โ‹…         โ‹…         โ‹…        0.061917   -0.061917    0.
      โ‹…         โ‹…         โ‹…         โ‹…          0.0537804  -0.0537804

but it works after converting A_POC to a dense Matrix

LinearAlgebra.BLAS.gbmv!('N', 100, 1, 1, 1.0, Array(A_POC), ones(100), 0.0, ones(100))

Does this mean the BLAS functions only accept dense matrices?

If you directly call the LAPACK functions, the answer is likely yes.

Is there a good reason why youโ€™re doing that though? There is a five-argument mul! which is what you probably want to use instead. It automatically should dispatch to the best available method for the given input types (including Tridiagonal):

mul!(C, A, B, ฮฑ, ฮฒ) -> C


  Combined inplace matrix-matrix or matrix-vector multiply-add A B ฮฑ + C ฮฒ. The result is stored
  in C by overwriting it. Note that C must not be aliased with either A or B.

Demonstration:

julia> A = rand(100,100); b = rand(100); c = rand(100); ฮฑ = rand(); ฮฒ = rand();

julia> T = Tridiagonal(A);

julia> @which mul!(c, T, b, ฮฑ, ฮฒ) # dispatches to `mul!` in bidiag.jl
mul!(C::AbstractVector{T} where T, A::Union{Bidiagonal, SymTridiagonal, Tridiagonal}, B::AbstractVector{T} where T, alpha::Number, beta::Number) in LinearAlgebra at /Applications/Julia-1.6.app/Contents/Resources/julia/share/julia/stdlib/v1.6/LinearAlgebra/src/bidiag.jl:398

julia> @which mul!(c, A, b, ฮฑ, ฮฒ) # dispatches to `mul!` in generic matmul.jl
mul!(y::StridedVector{T}, A::StridedVecOrMat{T}, x::StridedVector{T}, alpha::Number, beta::Number) where T<:Union{Float32, Float64, ComplexF32, ComplexF64} in LinearAlgebra at /Applications/Julia-1.6.app/Contents/Resources/julia/share/julia/stdlib/v1.6/LinearAlgebra/src/matmul.jl:66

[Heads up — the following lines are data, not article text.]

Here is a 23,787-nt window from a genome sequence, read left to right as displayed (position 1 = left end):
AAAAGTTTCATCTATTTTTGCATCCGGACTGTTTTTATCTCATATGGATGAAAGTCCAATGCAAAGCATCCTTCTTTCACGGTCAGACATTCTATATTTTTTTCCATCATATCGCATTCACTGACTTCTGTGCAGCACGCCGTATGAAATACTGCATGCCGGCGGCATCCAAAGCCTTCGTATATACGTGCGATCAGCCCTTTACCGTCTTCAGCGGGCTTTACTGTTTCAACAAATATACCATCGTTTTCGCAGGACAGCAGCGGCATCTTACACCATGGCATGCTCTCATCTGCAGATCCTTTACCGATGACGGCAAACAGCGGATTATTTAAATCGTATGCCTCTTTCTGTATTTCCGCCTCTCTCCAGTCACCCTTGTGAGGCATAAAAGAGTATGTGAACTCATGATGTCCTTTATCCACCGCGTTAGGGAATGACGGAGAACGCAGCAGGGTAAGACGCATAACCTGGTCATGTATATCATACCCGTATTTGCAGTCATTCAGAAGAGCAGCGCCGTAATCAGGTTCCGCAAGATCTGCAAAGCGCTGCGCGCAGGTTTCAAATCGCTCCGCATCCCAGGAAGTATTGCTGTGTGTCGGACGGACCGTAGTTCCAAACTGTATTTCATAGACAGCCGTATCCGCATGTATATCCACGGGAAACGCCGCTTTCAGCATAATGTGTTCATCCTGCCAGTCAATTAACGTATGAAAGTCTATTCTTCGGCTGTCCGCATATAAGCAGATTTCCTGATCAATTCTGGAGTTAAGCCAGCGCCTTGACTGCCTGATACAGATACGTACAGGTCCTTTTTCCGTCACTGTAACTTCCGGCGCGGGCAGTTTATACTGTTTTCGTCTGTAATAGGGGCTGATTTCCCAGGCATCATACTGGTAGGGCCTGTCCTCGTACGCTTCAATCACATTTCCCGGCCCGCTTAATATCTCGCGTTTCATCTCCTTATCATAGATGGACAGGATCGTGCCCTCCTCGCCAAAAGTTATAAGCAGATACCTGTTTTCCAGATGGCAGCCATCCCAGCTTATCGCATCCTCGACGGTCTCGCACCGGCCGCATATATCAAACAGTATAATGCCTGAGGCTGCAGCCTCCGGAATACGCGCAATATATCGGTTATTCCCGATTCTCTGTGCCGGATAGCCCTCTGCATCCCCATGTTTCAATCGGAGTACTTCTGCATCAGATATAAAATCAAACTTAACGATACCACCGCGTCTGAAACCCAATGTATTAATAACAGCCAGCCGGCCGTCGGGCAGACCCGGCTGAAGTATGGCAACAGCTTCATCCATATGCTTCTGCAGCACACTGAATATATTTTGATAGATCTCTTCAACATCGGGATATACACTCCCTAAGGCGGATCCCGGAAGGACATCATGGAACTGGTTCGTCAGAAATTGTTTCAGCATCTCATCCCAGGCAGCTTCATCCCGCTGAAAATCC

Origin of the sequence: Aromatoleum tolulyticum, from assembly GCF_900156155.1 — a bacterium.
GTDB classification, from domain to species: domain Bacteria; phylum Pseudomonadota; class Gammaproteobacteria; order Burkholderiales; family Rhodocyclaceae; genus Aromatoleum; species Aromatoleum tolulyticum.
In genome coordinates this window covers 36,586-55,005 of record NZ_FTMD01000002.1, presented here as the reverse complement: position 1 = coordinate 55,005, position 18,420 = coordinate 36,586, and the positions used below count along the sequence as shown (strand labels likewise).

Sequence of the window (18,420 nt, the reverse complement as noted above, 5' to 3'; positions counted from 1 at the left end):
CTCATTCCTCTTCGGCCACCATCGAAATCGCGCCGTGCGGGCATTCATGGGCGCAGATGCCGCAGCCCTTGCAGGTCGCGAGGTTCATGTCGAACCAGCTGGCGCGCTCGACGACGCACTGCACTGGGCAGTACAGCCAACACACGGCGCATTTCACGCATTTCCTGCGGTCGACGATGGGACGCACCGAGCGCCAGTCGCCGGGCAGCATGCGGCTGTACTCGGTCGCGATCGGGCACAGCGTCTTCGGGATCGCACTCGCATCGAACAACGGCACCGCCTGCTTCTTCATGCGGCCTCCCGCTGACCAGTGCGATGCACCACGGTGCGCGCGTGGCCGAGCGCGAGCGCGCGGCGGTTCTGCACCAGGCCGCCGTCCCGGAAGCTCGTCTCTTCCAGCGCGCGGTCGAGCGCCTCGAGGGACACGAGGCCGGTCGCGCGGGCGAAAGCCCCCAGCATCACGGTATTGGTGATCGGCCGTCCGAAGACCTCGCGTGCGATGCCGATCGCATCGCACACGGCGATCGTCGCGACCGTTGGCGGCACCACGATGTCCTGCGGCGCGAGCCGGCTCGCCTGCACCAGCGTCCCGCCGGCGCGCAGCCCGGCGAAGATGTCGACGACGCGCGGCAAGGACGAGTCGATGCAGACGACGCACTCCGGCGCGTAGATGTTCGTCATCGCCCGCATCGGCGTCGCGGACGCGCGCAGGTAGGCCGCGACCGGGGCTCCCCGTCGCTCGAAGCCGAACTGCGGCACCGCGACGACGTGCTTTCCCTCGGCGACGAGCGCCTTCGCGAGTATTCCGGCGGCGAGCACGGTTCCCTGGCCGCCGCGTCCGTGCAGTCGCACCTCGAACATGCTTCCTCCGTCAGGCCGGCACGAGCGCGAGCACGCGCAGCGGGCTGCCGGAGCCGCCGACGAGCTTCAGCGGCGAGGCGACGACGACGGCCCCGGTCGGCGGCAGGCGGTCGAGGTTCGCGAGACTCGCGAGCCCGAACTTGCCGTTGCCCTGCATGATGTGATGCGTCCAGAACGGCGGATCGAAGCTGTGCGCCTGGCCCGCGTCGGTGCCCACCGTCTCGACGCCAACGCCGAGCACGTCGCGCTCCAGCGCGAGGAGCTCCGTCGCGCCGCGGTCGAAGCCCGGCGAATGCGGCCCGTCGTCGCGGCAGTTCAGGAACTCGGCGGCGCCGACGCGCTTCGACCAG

julia> @btime mul!($c, $A, $b, $ฮฑ, $ฮฒ);
  2.322 ฮผs (0 allocations: 0 bytes)

julia> @btime mul!($c, $T, $b, $ฮฑ, $ฮฒ);
  155.034 ns (1 allocation: 32 bytes)

I have to note, though, that for the dense matrix, an explicit call into LinearAlgebra.BLAS.gbmv! seems faster (donโ€™t know why that is):

julia> @btime LinearAlgebra.BLAS.gbmv!('N', 100, 1, 1, $ฮฑ, $A, $b, $ฮฒ, $c);
  1.044 ฮผs (0 allocations: 0 bytes)
2 Likes

Inspecting the mul! method in the generic case, it doesnโ€™t dispatch to gbmv but to gemv

@inline mul!(y::StridedVector{T}, A::StridedVecOrMat{T}, x::StridedVector{T},
             alpha::Number, beta::Number) where {T<:BlasFloat} =
    gemv!(y, 'N', A, x, alpha, beta)

But some LAPACK expert can probably comment on whether this is good (for some reason) or a โ€œbugโ€.

UPDATE: Ah, of course, we generally can not assume that kl == ku == 1. So the gbmv method has more information than gemv to operate on. Importantly, the Julia implementation for the Tridiagonal case is most efficient for this matrix structure. So, as long as one indicates the structure through the type, one โ€œdoesnโ€™t have to careโ€ and automatically gets the best speed (as it should be :grinning_face_with_smiling_eyes: ).

1 Like

I was just curious if the BLAS version is faster than mul! I suppose gbmv must exist for a reason of better matrix vector multiplication than gemv?